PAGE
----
Gino Severini (1883–1956, Italy), Armored Train in Action, 1915. Oil on canvas, 117 x 88 cm (46.1” x 34 5/8”). The Museum of Modern Art, New York. © 2013 Gino Severini / Artists Rights Society (ARS), New York. (MOMA-P2224svars)
Futurism was an offshoot of Cubism. It emphasized movement and the mechanized age. This work paints a pretty picture of an otherwise grisly phenomenon on World War I (1914–1918). It aptly blends the Cubist emphasis of time elapsed action with the brilliant color associated with Post-Impressionism.

An-My Lê (born 1960, Vietnam), 25 Palms: Infantry Platoon, from the book “Small Wars,” 2003–2004. Gelatin silver print, 67.3 x 96.7 cm (26 1/2” x 38”). The Museum of Modern Art, New York. © 2013 An-My Lê. (MOMA-P4235)
Lê was a migrant to the US after the fall of Saigon in 1975. She has since used photography to explore the ironies of war and the cost on human lives. This series of photographs documents the training of US soldiers for the war in Iraq. The desolate landscape enhances the idea that war is a waste.

Monday, November 18, 2013

An Ode to “Swiss”

I just returned from a week in Switzerland to visit family. Walking through their churches—stripped of all sculpture, painting, and Biblical stained glass because of the Reformation’s frowning on “idolatry”—I mused that few people realize that the “Renaissance” happened in countries other than Italy, France, Spain, Germany, and Flanders. Also, I think most people do not realize how much Swiss artists have been an intricate part of art history right up to the present day.

As part of the stylistic term “Northern Renaissance,” the Swiss version was a very short-lived period. It was fueled by the wealth of booty taken from the Flemish ruler Duke Charles the Bold (died 1477), who tried to establish a Flemish kingdom from Flanders through Alsace to Italy through Switzerland, but the Swiss defeated him in Murten (Morat) and then Nancy. The brief explosion of money available for art commissions was extinguished in the Protestant Reformation that evolved in Switzerland around 1523–1525. Most artists assisted in the destruction of their own artworks that depicted Biblical scenes.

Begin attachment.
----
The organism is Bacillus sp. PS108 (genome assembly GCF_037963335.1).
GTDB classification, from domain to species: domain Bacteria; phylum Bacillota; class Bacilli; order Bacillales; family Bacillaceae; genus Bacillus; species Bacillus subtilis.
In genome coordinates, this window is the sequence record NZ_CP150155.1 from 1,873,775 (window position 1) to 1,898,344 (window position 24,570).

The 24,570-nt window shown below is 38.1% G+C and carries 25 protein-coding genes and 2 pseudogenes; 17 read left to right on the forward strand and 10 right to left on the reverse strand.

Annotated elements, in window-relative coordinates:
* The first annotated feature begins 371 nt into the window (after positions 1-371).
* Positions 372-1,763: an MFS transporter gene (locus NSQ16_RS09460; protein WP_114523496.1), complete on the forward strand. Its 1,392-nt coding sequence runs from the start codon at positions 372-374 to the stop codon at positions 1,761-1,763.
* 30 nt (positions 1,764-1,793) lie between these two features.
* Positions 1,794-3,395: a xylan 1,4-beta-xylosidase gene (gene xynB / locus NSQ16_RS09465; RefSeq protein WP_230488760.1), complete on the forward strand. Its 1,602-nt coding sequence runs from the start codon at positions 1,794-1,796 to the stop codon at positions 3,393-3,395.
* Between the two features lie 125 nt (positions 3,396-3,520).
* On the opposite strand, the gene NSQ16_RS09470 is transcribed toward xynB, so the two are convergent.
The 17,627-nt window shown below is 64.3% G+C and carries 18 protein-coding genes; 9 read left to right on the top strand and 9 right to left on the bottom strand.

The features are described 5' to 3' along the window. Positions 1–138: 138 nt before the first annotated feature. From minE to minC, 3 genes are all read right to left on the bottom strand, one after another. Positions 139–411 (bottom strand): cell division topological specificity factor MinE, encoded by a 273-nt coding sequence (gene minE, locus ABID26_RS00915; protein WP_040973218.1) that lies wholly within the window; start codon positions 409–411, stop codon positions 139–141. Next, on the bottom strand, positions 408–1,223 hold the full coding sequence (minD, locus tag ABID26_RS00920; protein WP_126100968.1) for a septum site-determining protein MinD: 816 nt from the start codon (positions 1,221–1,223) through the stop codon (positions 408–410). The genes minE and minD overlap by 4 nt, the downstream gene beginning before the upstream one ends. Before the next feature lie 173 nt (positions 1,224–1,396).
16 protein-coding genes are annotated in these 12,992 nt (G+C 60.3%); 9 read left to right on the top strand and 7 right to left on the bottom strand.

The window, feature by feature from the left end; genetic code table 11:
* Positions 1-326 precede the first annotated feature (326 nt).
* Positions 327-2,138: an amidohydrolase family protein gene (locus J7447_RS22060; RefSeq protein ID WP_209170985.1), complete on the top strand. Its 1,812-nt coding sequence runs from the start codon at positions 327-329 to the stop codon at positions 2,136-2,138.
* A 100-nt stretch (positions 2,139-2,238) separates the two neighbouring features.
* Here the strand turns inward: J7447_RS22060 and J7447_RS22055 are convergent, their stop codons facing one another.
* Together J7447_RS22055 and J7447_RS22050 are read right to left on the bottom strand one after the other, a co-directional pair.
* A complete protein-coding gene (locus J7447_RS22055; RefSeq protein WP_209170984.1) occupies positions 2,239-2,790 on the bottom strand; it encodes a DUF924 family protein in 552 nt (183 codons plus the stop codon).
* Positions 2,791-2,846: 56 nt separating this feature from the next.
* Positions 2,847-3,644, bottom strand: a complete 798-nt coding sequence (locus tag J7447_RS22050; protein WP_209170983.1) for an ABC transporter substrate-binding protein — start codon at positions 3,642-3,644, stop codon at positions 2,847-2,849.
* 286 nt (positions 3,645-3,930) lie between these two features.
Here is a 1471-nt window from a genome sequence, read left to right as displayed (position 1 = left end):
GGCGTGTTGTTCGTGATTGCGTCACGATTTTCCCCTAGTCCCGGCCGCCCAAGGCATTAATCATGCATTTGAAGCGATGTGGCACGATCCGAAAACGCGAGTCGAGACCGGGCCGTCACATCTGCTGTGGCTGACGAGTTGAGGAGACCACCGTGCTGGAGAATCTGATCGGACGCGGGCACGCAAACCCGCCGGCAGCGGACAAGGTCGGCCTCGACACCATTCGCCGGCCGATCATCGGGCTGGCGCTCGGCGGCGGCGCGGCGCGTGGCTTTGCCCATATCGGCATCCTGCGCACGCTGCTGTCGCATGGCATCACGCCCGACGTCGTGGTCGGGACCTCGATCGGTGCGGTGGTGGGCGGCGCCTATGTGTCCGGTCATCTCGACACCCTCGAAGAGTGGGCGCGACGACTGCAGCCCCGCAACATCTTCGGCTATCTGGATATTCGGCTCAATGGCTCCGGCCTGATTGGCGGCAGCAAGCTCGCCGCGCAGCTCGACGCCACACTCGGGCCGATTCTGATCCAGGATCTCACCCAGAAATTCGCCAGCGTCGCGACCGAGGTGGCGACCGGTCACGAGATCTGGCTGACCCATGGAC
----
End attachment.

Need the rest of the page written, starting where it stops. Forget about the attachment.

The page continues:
Bern was an active center of painting and also stained glass works. Most painters supplemented their incomes by doing stained glass. Many Swiss artists of the period naturally visited Rome and other Italian centers of art to learn the latest style.  After the Reformation, allegorical, classical and mythological scenes were popular, as was, particularly, the celebration of lineage through windows donated to churches by wealthy families. This window, dedicated to a wealthy burger of Bern, displays the peculiar influences that dominated Swiss art through the 1600s: a combination of the Danube School and Italian Renaissance classical motifs.

Here are some other Swiss artists you may not know:

Jost Amman (1539–1591), Head of a Bearded Man, 1572. Ink and white wash on blue prepared paper, 15.6 x 11.5 cm (6 1/8” x 4 1/2”). © National Gallery of Art, Washington, DC. (NGA-P1034)
Amman, born in Zürich, was a prolific draughtsperson and printmaker. Unlike Gössler, he reflects more of the Danube School (German) influence in late Renaissance art, and he carries on the tradition of the great German Albrecht Dürer (1471–1528). His work is quite similar to the German artist Albrecht Altdorfer (1480–1538). Works such as this allude to the Swiss penchant for mercenary military service.

Jean-Étienne Liotard (1702–1789), Portrait of François Tronchin, 1757. Pastel on parchment, 38 x 46.3 cm (15” x 18 1/4”). © Cleveland Museum of Art. (CL-45)